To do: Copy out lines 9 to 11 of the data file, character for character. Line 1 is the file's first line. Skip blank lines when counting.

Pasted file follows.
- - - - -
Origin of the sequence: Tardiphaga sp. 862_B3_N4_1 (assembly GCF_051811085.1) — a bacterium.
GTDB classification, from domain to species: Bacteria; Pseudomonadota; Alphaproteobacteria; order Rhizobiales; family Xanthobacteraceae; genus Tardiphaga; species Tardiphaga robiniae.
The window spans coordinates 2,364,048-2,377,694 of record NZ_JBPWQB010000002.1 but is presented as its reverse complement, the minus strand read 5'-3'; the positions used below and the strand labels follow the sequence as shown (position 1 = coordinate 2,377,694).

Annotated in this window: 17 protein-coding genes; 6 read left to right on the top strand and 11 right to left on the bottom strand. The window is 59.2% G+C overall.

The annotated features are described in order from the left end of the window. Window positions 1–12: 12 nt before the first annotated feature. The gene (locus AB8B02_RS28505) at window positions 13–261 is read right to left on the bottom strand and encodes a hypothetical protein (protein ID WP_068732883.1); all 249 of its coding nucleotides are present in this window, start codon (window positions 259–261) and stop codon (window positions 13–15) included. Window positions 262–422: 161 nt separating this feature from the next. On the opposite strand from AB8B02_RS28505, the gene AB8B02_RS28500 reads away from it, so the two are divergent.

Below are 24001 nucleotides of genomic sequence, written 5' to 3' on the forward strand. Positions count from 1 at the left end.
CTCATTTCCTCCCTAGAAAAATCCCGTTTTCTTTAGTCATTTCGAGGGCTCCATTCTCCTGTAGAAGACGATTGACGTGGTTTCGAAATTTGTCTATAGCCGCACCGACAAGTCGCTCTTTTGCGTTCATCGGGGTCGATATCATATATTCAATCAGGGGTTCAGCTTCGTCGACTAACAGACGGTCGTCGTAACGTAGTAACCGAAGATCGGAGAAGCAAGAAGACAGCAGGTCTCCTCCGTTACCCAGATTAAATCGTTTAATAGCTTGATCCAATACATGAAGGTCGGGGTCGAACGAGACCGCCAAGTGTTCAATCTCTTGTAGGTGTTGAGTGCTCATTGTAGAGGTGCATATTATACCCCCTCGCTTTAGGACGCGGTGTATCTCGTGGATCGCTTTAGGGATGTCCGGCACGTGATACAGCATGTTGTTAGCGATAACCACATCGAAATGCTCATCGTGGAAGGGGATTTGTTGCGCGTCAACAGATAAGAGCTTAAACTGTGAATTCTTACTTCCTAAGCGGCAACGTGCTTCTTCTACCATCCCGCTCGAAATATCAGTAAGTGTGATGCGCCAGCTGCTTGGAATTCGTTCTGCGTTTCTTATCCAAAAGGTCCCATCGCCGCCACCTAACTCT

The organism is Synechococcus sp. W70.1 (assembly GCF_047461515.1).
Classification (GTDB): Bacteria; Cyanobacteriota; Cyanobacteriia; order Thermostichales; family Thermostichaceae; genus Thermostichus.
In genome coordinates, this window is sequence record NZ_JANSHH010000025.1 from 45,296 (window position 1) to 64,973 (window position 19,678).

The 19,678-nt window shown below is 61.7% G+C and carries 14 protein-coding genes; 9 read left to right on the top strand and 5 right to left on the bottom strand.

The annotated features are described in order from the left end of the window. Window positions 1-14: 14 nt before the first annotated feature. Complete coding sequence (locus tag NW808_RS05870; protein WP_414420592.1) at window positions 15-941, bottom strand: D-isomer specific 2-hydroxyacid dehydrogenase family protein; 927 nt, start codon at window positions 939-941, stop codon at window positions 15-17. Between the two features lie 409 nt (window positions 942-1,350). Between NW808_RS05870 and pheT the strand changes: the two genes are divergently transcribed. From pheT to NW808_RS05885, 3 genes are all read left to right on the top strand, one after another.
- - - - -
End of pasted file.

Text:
Classification (GTDB): Bacteria; Cyanobacteriota; Cyanobacteriia; order Thermostichales; family Thermostichaceae; genus Thermostichus.
In genome coordinates, this window is sequence record NZ_JANSHH010000025.1 from 45,296 (window position 1) to 64,973 (window position 19,678).

The 19,678-nt window shown below is 61.7% G+C and carries 14 protein-coding genes; 9 read left to right on the top strand and 5 right to left on the bottom strand.